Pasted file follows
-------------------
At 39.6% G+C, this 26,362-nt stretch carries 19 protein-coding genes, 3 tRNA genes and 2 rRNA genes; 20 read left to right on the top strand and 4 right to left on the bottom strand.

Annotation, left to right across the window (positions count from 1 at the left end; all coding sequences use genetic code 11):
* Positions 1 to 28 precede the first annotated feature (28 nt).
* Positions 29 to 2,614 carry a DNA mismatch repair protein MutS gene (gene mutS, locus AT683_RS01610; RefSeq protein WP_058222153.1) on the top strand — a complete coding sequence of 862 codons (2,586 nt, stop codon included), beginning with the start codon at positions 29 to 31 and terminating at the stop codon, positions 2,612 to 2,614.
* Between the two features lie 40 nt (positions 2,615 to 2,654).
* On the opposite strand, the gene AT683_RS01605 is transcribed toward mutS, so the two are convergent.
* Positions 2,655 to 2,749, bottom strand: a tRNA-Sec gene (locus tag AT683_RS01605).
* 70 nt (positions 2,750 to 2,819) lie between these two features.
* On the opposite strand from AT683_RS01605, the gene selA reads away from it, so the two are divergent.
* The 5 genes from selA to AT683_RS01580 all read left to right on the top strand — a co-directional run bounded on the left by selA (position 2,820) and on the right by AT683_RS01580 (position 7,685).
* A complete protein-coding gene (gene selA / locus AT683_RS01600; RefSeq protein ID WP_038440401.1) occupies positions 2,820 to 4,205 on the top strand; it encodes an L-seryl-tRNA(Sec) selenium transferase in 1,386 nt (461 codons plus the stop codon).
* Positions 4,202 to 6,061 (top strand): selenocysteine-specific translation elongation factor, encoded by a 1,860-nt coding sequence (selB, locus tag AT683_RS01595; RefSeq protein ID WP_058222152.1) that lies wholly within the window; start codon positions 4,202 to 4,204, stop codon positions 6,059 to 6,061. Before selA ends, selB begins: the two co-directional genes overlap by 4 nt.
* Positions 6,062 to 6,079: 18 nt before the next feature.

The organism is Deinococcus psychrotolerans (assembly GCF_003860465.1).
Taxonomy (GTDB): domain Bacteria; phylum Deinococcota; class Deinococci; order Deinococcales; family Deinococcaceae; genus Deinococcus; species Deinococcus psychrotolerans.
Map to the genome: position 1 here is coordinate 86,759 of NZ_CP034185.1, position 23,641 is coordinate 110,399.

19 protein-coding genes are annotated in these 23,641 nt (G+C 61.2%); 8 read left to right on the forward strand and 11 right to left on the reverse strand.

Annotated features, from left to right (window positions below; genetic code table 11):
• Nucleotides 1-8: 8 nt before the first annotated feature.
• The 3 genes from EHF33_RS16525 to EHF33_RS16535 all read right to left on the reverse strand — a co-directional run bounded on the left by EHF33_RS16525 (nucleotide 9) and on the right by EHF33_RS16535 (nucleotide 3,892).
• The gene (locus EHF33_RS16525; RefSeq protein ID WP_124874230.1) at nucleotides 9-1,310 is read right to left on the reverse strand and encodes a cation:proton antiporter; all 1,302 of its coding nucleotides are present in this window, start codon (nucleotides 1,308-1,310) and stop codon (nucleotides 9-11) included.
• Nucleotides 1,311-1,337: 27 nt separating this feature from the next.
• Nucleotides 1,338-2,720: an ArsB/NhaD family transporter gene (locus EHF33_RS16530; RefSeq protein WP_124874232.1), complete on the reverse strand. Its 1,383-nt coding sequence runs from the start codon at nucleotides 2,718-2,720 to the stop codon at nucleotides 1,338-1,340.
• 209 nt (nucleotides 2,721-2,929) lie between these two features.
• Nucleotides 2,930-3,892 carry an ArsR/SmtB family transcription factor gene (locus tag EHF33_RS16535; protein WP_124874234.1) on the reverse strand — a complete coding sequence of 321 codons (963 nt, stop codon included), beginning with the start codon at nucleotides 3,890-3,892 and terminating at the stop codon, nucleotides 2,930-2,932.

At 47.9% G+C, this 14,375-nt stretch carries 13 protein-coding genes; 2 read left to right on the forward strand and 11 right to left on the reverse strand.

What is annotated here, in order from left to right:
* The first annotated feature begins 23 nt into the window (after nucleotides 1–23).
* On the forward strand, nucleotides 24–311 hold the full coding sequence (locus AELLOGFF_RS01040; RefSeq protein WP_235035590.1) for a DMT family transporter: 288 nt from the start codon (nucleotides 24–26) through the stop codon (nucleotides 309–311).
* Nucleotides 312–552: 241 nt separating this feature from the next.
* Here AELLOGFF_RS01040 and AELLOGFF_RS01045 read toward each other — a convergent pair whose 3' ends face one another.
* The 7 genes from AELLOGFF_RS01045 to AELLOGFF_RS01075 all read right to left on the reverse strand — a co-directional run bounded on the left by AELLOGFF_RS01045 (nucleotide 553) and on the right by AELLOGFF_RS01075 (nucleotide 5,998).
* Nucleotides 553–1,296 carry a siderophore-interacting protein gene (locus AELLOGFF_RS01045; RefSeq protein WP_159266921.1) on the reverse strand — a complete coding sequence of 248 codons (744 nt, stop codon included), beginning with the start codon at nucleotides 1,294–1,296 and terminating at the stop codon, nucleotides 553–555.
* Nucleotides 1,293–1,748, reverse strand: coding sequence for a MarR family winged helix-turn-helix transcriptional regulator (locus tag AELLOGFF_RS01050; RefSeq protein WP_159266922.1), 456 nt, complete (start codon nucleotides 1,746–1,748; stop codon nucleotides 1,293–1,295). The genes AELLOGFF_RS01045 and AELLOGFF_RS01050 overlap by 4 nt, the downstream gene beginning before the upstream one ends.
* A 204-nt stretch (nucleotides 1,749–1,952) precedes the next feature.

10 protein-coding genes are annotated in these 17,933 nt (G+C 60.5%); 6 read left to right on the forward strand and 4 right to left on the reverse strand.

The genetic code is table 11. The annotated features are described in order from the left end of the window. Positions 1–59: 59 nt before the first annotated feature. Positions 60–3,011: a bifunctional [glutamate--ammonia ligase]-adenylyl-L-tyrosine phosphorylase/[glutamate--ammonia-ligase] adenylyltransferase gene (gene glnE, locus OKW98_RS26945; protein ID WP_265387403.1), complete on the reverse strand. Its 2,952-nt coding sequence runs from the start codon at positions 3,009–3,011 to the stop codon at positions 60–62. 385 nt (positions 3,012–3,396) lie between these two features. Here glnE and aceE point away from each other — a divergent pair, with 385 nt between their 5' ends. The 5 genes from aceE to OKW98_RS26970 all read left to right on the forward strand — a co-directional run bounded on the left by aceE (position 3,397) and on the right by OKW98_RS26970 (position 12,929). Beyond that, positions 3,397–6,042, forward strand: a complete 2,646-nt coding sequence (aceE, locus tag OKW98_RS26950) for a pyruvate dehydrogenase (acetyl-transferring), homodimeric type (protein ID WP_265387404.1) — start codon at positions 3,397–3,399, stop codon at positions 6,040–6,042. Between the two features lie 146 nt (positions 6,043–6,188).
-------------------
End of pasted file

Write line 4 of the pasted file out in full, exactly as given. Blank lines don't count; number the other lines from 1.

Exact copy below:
* Positions 29 to 2,614 carry a DNA mismatch repair protein MutS gene (gene mutS, locus AT683_RS01610; RefSeq protein WP_058222153.1) on the top strand — a complete coding sequence of 862 codons (2,586 nt, stop codon included), beginning with the start codon at positions 29 to 31 and terminating at the stop codon, positions 2,612 to 2,614.